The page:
In special circumstances (eg, women with severe, refractory dysmenorrhea, endometriosis, or pelvic pain) where no satisfactory therapeutic alternative exists, estrogen-progestin contraception can be used if anticoagulation therapy is also administered. This approach is in accordance with the Scientific and Standardization Committee of the International Society on Thrombosis and Haemostasis [20] and United States Centers for Disease Control and Prevention, but differs from the World Health Organization 2015 guidelines which state that estrogen-containing contraception confers an unacceptable health risk during anticoagulant treatment of VTE [21]. Support for use of hormonal contraception in women being treated for VTE comes in part from a study of over 1800 women ages <60 years (mean age 41.3 years) who were receiving either rivaroxaban or enoxaparin/vitamin K antagonist (VKA) for confirmed VTE. In this study, there were no differences in the rates of recurrent VTE among women on or off hormone therapy, women receiving estrogen-progestin or progestin-only therapy, or women receiving rivaroxaban or enoxaparin/VKA therapies [22]. Women receiving rivaroxaban reported twice the frequency of abnormal uterine bleeding compared with women receiving enoxaparin/VKA. Anticoagulation therapy with warfarin should be closely monitored to ensure the International Normalized Ratio is in the desired range (goal range 2 to 3). Medication adherence is of critical importance if a direct oral anticoagulant is prescribed (eg, rivaroxaban) due to a relatively short half-life and lack of requirement for laboratory monitoring of coagulation.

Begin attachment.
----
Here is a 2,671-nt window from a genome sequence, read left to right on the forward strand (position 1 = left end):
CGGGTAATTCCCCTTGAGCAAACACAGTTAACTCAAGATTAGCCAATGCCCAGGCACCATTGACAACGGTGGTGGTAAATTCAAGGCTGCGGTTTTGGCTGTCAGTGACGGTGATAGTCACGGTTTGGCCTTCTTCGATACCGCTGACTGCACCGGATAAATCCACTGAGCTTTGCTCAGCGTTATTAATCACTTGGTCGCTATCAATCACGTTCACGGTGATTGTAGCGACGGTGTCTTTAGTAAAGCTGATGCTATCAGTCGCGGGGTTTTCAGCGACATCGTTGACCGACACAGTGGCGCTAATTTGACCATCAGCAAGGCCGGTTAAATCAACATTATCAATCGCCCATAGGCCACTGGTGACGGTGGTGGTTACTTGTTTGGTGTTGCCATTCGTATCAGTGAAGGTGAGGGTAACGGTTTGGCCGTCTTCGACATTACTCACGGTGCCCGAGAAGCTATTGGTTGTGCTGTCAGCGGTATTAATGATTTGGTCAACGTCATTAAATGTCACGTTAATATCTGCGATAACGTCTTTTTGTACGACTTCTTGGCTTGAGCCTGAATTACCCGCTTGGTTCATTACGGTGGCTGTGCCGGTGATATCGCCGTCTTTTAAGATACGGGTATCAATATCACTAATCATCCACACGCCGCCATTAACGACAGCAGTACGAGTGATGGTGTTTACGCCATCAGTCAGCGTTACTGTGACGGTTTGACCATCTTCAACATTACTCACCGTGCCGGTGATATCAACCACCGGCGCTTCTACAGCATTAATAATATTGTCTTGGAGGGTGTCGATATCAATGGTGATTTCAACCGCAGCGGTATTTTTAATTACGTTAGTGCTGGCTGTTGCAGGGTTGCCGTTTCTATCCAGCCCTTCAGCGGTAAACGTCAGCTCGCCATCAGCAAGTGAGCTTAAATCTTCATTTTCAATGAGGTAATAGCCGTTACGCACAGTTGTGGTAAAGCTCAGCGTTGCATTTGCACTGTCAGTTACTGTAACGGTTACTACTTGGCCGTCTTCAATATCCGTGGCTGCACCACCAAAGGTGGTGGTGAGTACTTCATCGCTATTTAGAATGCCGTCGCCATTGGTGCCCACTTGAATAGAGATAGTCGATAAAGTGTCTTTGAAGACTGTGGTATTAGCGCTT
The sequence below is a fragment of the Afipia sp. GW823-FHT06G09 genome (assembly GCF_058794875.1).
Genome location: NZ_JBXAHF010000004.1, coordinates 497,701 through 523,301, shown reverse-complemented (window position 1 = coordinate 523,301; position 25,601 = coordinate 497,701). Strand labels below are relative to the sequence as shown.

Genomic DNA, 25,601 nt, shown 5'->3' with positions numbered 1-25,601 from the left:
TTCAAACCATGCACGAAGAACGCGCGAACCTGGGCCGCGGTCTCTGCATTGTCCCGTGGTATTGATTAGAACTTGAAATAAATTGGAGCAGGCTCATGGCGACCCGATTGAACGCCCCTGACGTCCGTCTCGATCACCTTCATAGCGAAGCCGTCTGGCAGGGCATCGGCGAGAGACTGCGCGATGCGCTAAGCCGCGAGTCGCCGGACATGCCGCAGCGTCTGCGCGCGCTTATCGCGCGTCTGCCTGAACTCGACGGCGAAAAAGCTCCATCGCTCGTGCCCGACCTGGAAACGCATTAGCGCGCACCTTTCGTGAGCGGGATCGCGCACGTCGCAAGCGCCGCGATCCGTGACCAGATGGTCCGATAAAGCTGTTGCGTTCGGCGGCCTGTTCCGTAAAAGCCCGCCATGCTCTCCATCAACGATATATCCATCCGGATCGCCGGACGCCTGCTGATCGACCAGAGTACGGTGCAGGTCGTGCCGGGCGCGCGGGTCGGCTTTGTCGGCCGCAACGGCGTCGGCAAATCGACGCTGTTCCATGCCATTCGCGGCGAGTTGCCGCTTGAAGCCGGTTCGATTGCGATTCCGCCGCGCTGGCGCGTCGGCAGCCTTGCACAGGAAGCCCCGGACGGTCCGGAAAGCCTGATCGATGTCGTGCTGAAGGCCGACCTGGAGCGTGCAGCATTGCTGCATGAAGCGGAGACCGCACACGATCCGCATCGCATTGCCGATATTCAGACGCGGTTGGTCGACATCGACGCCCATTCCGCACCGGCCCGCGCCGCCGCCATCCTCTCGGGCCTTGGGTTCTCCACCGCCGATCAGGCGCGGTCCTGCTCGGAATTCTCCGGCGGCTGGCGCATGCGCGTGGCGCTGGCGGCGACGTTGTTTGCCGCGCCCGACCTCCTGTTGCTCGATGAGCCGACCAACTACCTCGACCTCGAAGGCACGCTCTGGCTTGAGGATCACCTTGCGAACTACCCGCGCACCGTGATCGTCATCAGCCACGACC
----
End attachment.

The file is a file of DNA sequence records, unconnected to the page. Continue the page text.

Familial, but no personal, history of VTE — Ideally, the woman will be able to find out if her clinically affected relative(s) has a hereditary thrombophilic defect.

If a deficiency of antithrombin, protein S, or protein C has been documented in a first-degree relative with history of VTE, we believe estrogen-progestin contraception is contraindicated if the patient also carries the defect, but is acceptable if she does not carry the defect. (See "Antithrombin deficiency" and "Protein S deficiency" and "Protein C deficiency".)